The influence of instructional designers

iStock

For many community colleges, instructional design and online faculty support consist of a small team of individuals who wear many hats. These individuals often have different titles from organization to organization, such as learning content designer, instructional technology specialist or course developer.

Even the team’s placement in an institutional hierarchy can be tricky; some colleges place instructional design (ID) and support under academics while at other organizations, it resides with technology. Online learning has been steadily growing since the 1990s, but instructional design as an industry is still experiencing some growing pains.

This article is part of a biweekly series provided by the Instructional Technology Council, an affiliated council of the American Association of Community Colleges.

One of the challenges in the instructional design industry is how to fit into a college’s landscape and vision. While every college’s goal is to develop rigorous, engaging and dynamic online courses, the dichotomy of the position can be hindered in developing and implementing course design processes along with reinforcing the teams or department’s best practices or values.

This should not discourage instructional designers, specialists or developers. There may be a feeling of being stuck in the middle of technology and academics or even floating in a void between leadership and followership. Your professional relationship with different levels of administration, faculty and students (yes, remember, we’re doing this all for them) may be wibbly wobbly, but as an individual, you can empower your community from your position through influence.

Build influential relationships

Think about the stakeholders at your college. Not just the higher-ups, but the individuals who can really benefit from your skills, experience, and innovation. By connecting with program coordinators, you can find out when there are curriculum or textbook changes which means instructors may want to refresh their courses. Reaching out and working with professional development committees can ensure your place at events or training sessions. If you come across a course that could use some reorganization or improvement, go to the instructor and let them know you have some ideas to improve the course site and could you put something together to show them in a sandbox course. Working with adjunct coordinators will help your tiny team connect with your college’s largest instructor pool. All these options can increase your reach of influence.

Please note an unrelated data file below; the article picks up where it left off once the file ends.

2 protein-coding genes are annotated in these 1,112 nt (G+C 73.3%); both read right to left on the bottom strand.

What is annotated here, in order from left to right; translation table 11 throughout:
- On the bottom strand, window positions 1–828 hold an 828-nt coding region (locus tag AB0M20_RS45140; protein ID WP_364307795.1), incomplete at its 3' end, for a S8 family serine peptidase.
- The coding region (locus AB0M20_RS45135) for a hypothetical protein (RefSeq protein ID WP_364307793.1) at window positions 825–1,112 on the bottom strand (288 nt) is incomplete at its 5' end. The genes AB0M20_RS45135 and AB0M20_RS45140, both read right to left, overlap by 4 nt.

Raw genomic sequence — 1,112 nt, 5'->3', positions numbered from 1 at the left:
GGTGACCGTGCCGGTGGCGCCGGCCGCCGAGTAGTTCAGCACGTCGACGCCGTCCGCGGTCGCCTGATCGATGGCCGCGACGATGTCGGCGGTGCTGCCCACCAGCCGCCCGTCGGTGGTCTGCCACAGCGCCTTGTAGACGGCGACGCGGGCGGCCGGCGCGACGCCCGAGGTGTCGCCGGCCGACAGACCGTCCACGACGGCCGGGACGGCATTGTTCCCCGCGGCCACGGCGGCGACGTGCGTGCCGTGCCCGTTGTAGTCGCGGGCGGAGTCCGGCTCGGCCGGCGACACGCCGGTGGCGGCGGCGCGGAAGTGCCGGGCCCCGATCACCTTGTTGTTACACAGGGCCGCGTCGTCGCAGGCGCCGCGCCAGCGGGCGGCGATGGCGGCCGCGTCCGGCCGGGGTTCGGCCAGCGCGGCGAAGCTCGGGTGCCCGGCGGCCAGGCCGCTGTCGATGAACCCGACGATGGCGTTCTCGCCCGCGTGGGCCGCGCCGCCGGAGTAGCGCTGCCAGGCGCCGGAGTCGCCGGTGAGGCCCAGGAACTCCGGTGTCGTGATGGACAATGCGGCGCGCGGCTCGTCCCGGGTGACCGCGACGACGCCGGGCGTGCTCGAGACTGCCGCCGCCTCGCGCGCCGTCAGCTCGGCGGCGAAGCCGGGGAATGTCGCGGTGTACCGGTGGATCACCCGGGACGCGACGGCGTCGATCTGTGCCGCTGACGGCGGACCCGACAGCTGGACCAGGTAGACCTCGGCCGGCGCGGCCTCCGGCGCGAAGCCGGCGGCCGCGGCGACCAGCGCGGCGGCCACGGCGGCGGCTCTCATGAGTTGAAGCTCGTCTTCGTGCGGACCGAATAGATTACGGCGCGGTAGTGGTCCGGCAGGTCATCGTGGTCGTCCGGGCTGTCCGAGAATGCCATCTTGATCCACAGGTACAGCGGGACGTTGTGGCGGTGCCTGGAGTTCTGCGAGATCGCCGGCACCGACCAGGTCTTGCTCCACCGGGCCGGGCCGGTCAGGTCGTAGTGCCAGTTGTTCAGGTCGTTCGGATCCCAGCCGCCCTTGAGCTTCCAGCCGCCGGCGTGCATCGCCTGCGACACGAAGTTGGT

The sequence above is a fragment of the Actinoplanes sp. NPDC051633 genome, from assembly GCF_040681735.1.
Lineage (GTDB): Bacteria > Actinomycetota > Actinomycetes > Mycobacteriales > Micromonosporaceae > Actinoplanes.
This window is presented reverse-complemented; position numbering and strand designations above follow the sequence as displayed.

Listen and ask

Once you have a seat at the table, do not hurdle your design agenda at people. Sit and listen first. Find out what are the pain points for each team or program. Ask what online class challenges they have been facing or what their teams have been talking about.

Once you collect information, do some research and reflection, and think about how your team can help solve it. If you find instructors are struggling with a certain tool in the learning management system, add more training to your schedule or coordinate a program-wide training session. You may get a new perspective on one of your initiatives or discover a problem your team wasn’t aware of and could easily solve by just listening. Remember to empower the people you can influence by inviting them to make suggestions for improvements.

You gotta tell ‘em to sell ‘em

Not everyone speaks “instructional design,” so before pitching a menu redesign or methods for curating lesson plans, build it — maybe even build several versions of your vision. Since higher education has so many moving parts, many planning conversations tend to be drawn out or revolve around “what ifs” and speculation.

On the administrative side of our duties, IDs are a safety net for instructors and students. To present your ideas more concisely, be prepared with concrete examples to “sell” your ideas instead of just suggesting them. Not only will this show you value different perspectives, but this will minimize extensive preplanning so you can spend more time refining, training or implementing your project. In the classroom, instructors model good practices with sample discussion posts or sharing successful projects from previous students. Do the same for instructional design. Show ‘em how it’s done!

About the Author

Brooke Litten
Dr. Brooke Litten is an instructional designer for Rowan College of South Jersey. She is the Northeast regional representative for the Instructional Technology Council, (ITC). Along with working as an instructional designer, Litten teaches critical thinking online with Mercy College and first-year writing courses at various New Jersey community colleges.